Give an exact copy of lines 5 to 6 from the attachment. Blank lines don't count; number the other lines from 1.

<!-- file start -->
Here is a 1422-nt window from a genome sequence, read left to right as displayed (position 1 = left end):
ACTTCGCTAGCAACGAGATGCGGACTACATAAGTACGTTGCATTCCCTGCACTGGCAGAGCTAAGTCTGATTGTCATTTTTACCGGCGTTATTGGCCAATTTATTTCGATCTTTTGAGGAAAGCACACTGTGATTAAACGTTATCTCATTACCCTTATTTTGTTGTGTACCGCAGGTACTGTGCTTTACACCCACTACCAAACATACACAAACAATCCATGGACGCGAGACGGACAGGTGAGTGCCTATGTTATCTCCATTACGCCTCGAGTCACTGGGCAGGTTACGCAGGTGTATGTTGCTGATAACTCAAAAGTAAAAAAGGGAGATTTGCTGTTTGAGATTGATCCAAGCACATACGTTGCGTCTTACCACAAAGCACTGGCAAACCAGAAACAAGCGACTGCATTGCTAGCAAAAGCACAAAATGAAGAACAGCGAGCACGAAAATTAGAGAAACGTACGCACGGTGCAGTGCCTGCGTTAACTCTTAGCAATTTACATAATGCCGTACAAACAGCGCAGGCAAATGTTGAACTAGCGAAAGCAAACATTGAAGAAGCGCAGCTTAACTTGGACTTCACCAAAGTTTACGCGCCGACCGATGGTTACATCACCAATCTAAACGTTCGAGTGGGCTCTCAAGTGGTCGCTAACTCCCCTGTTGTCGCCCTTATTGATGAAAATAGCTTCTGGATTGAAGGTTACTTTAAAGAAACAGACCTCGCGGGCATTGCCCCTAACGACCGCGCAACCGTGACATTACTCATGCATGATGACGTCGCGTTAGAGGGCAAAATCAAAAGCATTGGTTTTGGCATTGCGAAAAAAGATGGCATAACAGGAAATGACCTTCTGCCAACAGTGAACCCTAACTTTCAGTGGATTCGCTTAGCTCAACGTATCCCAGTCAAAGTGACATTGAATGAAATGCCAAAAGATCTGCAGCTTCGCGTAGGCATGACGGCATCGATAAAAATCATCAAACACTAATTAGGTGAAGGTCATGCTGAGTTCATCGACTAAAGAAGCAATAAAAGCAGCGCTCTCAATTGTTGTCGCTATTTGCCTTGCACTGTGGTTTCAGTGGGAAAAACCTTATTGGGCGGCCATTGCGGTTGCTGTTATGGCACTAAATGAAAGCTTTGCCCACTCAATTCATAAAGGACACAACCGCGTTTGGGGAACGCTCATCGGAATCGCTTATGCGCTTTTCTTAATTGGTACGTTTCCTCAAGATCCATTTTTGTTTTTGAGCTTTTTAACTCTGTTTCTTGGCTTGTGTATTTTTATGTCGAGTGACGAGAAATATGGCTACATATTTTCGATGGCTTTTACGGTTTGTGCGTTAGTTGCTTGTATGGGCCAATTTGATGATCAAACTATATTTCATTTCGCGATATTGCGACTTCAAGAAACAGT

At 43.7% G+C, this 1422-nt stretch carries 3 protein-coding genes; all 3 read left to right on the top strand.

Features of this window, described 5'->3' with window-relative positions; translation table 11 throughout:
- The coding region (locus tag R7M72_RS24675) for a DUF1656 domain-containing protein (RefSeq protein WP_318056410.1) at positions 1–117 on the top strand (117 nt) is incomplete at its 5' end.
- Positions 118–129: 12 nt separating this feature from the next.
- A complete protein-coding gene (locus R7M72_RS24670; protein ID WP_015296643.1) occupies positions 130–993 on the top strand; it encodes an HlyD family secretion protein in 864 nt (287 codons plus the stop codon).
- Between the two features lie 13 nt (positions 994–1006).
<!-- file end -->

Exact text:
- The coding region (locus tag R7M72_RS24675) for a DUF1656 domain-containing protein (RefSeq protein WP_318056410.1) at positions 1–117 on the top strand (117 nt) is incomplete at its 5' end.
- Positions 118–129: 12 nt separating this feature from the next.